The Legend of Ju Ware

Tags: celadon | ceramics | Ju ware | Northern Sung

Ju ware ceramics from the Northern Sung period (960-1127) are exceptionally rare, with no more than 70 pieces surviving in the entire world. Of them, the National Palace Museum houses about 21 pieces, many of which are sole surviving examples. The website "The Legend of Ju Ware" focuses on these Ju ware ceramics in the collection of the Museum and also discusses objects related to the Museum collection as well as Ju wares in other collections. The multimedia and 360 degree forms of appreciation present the legendary story of Ju ware ceramics for all.

The Celadon of Legend
Ju ware celadon, with its sky-blue glaze color, is world-renowned. Among the sky-blue glazed celadon in Chinese ceramic history, perhaps the most famous and storied is Ch’ai ware. According to the later Chou period (951-960)ruler, Ch’ai-jung, the glaze ideal was” the color of glaze should be as the sky after the rain stops and the clouds have broken through.” Recent research has found, however, that textual support that bears witness to Ch’ai ware is lacking, and no archaeological evidence remains to testify to the existence of Ch’ai ware. Related history and accounts appear later in the Ming(1368-1644)and Ch’ing(1644-1911) dynasties and accumulated gradually, and Ch’ai ware, once described as ”blue as the sky, bright as a mirror, thin as paper, resonant as a chime, ” has not been reconciled to this day with any existing archaeological evidence.

The Glaze Color of Imagination
In earlier times, scholars used the clue in historical accounts of “Ch’ai ware appearing from the north” and its characteristic sky-blue color to conclude that Ju ware celadon from Ju-chou in the Henan province succeeded and revived the Ch’ai ware of legend. In reality, this type of sky-blue glazed ceramic might be said to have descended from the “thousand blue-and-green mountains” glaze colors of the T’ang dynasty(618-907),and was the manifestation of the eternal search by scholars and gentlemen for the ideal glaze color.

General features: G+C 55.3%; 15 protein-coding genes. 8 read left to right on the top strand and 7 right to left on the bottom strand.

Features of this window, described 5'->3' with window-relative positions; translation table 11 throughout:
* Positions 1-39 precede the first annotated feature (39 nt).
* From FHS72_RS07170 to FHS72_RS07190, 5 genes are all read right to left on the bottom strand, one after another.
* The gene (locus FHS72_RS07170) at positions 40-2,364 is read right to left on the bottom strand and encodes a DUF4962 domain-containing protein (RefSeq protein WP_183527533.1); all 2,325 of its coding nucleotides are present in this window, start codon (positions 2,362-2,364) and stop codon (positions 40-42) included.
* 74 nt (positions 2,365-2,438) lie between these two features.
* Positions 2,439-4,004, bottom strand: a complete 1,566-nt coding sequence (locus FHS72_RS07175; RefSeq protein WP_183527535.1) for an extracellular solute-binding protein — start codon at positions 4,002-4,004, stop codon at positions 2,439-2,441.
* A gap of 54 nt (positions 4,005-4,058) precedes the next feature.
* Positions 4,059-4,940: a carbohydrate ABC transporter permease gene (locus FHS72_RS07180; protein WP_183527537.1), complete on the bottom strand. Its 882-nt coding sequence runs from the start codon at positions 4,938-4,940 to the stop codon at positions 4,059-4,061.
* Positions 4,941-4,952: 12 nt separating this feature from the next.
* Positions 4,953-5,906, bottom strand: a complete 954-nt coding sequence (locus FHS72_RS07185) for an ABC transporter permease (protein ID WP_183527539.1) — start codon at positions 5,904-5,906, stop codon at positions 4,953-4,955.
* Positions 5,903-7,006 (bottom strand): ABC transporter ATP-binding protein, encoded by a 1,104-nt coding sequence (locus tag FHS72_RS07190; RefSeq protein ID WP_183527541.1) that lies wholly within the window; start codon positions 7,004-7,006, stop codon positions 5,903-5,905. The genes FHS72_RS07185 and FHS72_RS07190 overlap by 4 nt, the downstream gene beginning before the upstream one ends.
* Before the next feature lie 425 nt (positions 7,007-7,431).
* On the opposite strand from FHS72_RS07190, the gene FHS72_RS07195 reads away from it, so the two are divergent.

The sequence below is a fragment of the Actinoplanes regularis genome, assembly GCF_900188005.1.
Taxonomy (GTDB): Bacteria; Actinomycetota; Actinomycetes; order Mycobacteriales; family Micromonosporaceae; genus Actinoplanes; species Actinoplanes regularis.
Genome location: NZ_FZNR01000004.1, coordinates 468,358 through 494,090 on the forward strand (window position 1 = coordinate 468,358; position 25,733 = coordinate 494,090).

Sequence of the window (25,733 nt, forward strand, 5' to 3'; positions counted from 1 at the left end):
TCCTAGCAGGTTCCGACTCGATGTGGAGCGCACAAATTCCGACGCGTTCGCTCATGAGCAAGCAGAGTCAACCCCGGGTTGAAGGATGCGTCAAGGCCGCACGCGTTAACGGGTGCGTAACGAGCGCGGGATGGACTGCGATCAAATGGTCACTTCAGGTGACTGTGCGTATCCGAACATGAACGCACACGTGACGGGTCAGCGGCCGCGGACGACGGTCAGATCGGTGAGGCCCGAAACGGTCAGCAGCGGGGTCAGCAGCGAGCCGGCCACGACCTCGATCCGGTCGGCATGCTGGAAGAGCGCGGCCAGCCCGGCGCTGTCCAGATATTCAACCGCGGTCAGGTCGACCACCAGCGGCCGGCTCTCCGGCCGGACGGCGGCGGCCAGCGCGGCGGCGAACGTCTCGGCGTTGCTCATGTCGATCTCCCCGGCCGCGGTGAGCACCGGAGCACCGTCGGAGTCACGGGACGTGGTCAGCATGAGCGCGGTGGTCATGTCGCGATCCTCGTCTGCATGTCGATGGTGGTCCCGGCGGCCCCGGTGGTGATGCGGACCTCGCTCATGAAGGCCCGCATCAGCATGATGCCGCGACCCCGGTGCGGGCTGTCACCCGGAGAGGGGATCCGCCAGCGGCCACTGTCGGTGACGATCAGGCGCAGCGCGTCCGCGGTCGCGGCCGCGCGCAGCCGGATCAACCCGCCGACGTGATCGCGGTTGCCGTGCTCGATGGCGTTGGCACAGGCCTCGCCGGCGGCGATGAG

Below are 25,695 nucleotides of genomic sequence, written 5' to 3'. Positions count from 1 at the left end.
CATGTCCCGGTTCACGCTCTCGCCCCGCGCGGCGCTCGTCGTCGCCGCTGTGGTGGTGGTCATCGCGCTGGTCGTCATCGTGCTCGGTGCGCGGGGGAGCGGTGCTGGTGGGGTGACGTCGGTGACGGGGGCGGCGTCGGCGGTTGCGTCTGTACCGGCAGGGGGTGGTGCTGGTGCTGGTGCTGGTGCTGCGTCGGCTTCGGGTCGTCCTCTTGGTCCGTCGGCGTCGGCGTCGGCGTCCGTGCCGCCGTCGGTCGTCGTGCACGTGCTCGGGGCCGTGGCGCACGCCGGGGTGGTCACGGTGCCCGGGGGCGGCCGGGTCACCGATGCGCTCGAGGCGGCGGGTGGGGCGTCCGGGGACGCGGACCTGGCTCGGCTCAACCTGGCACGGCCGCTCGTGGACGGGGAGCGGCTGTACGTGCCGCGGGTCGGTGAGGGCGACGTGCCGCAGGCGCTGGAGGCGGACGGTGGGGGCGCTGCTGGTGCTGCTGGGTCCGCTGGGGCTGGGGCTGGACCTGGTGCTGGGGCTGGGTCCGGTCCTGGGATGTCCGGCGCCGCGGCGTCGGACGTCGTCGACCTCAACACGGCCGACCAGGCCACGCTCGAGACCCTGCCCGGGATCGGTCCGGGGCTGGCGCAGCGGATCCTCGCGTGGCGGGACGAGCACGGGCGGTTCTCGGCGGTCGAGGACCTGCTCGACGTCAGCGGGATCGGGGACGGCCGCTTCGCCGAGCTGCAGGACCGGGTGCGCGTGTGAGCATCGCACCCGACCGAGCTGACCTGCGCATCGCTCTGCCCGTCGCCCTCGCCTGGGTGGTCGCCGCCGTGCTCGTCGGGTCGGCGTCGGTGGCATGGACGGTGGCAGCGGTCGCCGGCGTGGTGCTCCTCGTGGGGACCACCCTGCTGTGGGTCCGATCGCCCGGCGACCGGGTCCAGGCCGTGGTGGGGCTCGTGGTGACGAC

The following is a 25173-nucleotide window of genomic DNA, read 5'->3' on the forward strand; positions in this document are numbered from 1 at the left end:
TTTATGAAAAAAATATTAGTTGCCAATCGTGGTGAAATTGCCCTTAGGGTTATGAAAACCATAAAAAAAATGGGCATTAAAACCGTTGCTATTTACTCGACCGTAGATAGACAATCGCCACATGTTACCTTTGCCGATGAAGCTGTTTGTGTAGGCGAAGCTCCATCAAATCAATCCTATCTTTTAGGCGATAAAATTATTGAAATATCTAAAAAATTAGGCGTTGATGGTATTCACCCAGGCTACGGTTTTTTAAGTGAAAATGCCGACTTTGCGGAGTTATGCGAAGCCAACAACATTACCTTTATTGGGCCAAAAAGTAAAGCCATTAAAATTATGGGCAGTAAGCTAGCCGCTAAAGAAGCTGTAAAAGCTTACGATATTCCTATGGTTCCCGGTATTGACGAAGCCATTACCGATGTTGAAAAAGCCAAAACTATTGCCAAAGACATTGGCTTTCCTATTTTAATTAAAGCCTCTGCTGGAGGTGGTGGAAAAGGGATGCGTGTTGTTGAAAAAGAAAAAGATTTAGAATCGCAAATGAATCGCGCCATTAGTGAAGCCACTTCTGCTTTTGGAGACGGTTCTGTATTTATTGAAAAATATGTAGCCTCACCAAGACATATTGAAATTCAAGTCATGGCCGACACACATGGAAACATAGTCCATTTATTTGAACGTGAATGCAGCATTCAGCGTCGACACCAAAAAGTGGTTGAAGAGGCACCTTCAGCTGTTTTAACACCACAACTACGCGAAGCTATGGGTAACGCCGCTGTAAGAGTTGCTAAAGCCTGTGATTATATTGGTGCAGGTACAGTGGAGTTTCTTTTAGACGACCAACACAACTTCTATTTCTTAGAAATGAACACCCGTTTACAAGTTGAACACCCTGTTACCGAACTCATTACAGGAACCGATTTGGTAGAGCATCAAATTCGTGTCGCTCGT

The Appearance of Agate in Ju Ware Glaze
When inspecting Ju ware celadon from the side, it is possible to see from the surface of the glaze, faintly appearing around the lip and corners of the stoneware, a soft pink glow. This faint pink color gives Ju ware its tranquility, while adding to the enigmatic quality of its beauty.

Chou-hui recorded during the Southern Sung dynasty(1127-1279)in the Ch’ing-po Miscellaneous Annals(late12th c.),”Ju ware can only be made for the court, where agate is added into the glaze; if one is not selected[by the emperor], it may be sold outside, but they are difficult to obtain.” According to him, while Ju ware was being fired, powdered agate was added to the glaze. Agate was made of silica, exactly on essential glaze element. Another account by Tu-wan in Collected Rocks by Yun-lin(mid-12th c.)states,”Whether Ju-chou agate appears in sand or in water, the color is bluish-white and pink, thoroughly transparent, rarely filled with thread-like cracks within.” Agate was produced in Ju-chou, and this might have been yet another element in the tales that account for the appearance of agate in Ju ware glaze.

Ju Ware Narcissus Planter
Northern Sung period (960-1126)
National Palace Museum
Ju Ware Bowl in the Shape of a Lotus
Northern Sung period (960-1126)
National Palace Museum



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